‘Houses of the Dead’ by Fawzia Kane
Poetry Review by Bethany W. Pope (UK)
Published in The Ofi Press issue 44.
Fawzia Kane’s Houses of the Dead is a beautifully presented, sublimely superficial book. Obsessed with surfaces, lovingly designed, and decorated with photographs of artistically-decayed urban spaces, this collection never allows the reader to penetrate beyond the level accessible to the naked eye. The poems are interestingly titled; the reader is promised encounters with verses such as ‘House of the Vicar who Loved Too Much’ or ‘House of the Woman who can taste The History of Words’ but these tantalizing titles are largely let down by text that is as thin and uninteresting as a sheet of damp-damaged drywall.
‘House of the Vicar who Loved Too Much’ contains no subtext, only text. It is easy to see what the author is going for when she writes:
It is too late. The damp has touched everywhere, making all
surfaces live. It oozes through all surfaces and gaps, settles
along the ground, clings to our ankles. Even the dry wind fails
to lift the moisture.
She wants to present a house that has rotted into a character, and in a sense, that is what she has done, but it is a character that is shared by every house that appears in this collection. The decay that she describes is universal. The walls crumble, the damp spreads, and we are left with little detail of the ghostly inhabitants beyond their quick-sketched titles. This is a pity, because those titles indicate that Kane can write.
‘House of the Woman who could taste The History of Words’ is a perfect microcosm of the collection as a whole. Kane writes:
All surfaces are covered in patterns. Some are painted on,
some are embossed with gilt; these are already beginning
to fade into smoothness. There are small areas that resist
such disappearance, marks that had been scraped into the
walls by the house’s owner. You can notice them by their
constantly changing textures.
Those first three lines might well be describing the nature of this book. Here, surfaces matter, decay matters – but only when it is abstract, and therefore safe enough to be rendered conventionally beautiful; there is no unappealing, natural rot. There is nothing human, no signs of life, or former life, beyond a few odd snags, a few scoured marks. Perhaps this was intentional. If so, my dislike of the finished book is philosophical in nature, but I suspect that this is not the case. I suspect that the author was aiming for realism, and badly missed her mark.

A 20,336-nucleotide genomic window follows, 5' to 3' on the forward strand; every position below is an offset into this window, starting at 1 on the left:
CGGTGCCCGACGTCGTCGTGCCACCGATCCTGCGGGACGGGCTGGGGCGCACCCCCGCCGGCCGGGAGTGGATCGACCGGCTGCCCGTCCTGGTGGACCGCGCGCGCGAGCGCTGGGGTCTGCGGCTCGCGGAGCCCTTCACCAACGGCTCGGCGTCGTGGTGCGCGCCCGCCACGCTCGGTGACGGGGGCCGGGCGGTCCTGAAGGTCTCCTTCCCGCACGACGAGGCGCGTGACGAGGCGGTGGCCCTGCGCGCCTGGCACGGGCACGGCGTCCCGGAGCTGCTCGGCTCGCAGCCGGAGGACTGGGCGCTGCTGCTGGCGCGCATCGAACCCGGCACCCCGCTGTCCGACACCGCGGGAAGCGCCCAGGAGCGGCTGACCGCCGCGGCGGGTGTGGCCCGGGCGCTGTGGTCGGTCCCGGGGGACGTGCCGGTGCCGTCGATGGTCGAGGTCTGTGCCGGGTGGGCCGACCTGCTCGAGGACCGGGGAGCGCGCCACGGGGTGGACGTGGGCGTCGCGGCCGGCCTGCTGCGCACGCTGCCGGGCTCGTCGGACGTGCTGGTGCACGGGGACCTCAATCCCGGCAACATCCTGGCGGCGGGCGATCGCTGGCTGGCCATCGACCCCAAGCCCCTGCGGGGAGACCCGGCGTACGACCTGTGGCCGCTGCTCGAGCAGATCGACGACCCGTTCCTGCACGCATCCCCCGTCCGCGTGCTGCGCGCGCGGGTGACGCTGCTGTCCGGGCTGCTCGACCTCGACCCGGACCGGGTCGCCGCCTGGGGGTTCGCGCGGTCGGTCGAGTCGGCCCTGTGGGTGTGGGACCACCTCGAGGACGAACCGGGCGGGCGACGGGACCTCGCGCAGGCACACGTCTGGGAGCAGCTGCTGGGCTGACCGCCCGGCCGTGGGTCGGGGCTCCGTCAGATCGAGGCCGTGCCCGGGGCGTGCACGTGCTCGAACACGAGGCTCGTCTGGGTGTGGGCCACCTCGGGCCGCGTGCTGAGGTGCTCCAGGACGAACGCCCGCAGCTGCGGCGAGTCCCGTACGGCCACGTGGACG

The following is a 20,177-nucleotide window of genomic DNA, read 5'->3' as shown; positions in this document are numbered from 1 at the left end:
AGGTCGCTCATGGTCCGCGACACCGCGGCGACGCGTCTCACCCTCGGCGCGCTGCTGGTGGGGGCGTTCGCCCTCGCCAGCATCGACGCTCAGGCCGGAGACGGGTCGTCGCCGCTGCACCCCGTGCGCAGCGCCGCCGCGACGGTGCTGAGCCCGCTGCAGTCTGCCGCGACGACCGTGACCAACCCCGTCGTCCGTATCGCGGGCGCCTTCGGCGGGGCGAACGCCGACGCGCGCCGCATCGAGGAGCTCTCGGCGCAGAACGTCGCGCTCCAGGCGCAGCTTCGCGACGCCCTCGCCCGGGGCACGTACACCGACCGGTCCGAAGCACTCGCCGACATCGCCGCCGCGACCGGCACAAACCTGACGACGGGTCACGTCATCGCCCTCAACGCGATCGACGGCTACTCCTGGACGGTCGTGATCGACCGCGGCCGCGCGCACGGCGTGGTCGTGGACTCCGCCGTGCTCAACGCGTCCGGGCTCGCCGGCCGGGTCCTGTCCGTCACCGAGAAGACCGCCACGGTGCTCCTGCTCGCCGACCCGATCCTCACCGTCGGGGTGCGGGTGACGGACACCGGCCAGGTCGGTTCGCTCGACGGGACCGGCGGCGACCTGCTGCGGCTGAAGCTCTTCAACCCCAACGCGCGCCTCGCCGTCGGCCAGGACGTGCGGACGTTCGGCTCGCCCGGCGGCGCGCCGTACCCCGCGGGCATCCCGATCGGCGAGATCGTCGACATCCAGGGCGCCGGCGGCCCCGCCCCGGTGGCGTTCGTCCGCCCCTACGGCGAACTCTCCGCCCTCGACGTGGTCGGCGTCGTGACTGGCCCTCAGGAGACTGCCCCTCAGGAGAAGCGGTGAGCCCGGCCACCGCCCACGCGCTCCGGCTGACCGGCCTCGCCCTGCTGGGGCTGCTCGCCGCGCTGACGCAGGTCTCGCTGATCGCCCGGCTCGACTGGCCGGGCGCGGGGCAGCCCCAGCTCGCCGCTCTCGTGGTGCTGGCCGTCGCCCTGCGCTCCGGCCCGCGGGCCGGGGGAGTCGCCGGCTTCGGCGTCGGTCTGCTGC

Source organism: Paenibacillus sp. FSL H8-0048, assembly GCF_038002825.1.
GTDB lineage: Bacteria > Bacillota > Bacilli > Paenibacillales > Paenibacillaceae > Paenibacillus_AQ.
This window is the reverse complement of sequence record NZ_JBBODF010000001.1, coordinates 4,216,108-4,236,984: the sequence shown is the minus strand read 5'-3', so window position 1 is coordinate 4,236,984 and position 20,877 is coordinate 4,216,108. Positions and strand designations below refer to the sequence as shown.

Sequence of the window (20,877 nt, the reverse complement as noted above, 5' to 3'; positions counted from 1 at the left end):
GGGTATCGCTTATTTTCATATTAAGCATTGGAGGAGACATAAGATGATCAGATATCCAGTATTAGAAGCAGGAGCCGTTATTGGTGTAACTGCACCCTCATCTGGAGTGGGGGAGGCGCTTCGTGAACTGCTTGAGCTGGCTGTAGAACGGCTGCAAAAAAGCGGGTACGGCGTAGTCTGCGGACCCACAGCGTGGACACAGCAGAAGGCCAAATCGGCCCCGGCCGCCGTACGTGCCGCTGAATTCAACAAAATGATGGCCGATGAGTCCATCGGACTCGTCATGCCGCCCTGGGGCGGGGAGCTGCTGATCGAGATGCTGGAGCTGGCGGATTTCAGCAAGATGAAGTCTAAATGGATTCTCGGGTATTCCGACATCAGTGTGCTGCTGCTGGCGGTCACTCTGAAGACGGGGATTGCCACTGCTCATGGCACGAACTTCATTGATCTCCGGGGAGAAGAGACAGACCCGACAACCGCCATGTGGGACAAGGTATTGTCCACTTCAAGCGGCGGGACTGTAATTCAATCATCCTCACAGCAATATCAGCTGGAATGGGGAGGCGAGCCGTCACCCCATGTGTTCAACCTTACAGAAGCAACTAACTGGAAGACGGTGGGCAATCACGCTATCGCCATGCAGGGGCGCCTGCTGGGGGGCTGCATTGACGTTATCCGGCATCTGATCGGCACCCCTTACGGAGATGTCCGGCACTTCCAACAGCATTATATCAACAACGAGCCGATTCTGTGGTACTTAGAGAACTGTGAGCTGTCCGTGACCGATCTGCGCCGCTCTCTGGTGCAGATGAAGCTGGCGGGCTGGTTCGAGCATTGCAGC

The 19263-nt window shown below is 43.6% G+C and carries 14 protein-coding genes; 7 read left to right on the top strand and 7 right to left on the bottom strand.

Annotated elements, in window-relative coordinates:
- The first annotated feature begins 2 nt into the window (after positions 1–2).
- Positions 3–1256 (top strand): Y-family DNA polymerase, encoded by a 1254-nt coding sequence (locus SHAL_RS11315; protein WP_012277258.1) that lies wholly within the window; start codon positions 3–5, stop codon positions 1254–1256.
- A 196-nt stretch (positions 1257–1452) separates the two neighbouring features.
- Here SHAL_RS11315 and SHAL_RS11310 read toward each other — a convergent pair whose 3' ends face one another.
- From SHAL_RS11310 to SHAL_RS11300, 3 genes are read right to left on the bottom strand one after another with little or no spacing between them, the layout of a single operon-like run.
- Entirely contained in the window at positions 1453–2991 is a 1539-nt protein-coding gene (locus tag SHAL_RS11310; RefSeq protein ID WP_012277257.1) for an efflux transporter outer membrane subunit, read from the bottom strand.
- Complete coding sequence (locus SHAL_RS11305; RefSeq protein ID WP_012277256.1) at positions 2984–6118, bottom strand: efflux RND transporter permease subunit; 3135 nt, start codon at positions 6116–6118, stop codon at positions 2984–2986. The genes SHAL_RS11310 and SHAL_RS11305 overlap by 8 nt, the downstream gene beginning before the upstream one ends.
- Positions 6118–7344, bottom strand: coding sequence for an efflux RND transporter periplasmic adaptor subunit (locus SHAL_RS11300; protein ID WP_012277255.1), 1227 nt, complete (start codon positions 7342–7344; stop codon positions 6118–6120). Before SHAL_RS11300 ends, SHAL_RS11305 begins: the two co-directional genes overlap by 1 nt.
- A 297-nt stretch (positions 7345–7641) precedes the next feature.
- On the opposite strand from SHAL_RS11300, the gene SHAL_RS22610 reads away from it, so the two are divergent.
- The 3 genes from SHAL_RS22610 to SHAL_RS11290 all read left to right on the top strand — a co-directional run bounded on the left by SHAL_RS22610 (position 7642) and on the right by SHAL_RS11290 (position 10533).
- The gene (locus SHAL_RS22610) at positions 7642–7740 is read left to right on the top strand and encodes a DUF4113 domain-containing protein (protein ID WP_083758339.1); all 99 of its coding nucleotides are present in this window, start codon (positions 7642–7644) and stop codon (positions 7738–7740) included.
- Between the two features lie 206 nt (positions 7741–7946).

Reading this collection, it feels as though Kane wanted to take the reader someplace mystical, and a little dangerous, but lacked the courage to open the door more than a crack. It felt safe, and therefore it was uninteresting. Here is an excerpt from ‘House of the Lover’:
Over the years, layer upon layer had been built within the
house. Doors were made to open from fireplaces. New walls
were cut into hallways. Stairs were extended until the last
steps protruded from the ceilings and floors, suspended and
The architecture is meant to reflect the character of the inhabitant, and she tells us what was done to the house, but she does so in such a way as to promote a sense of confusion without revealing any real detail, or allowing any real intimacy with the character she’s describing.
It is much easier to praise the beautifully-designed cover of this book (white with a narrow, textured teal jacket – printed with a stylized arc representing a gilt branch – that runs around the cover like a belt) and the carefully-crafted, creamy, hand-sewn pages than it is to validate the words written inside of it. The poems are interspersed with black and white photographs of crumbling doorways, leaf-strewn attic rooms, and flaking shop signs reminiscent of artistic tourist photos or a brooding university final-project. Houses of the Dead is lovely, at a distance. A close reading reveals that whatever depth it has is trompe l'oeil.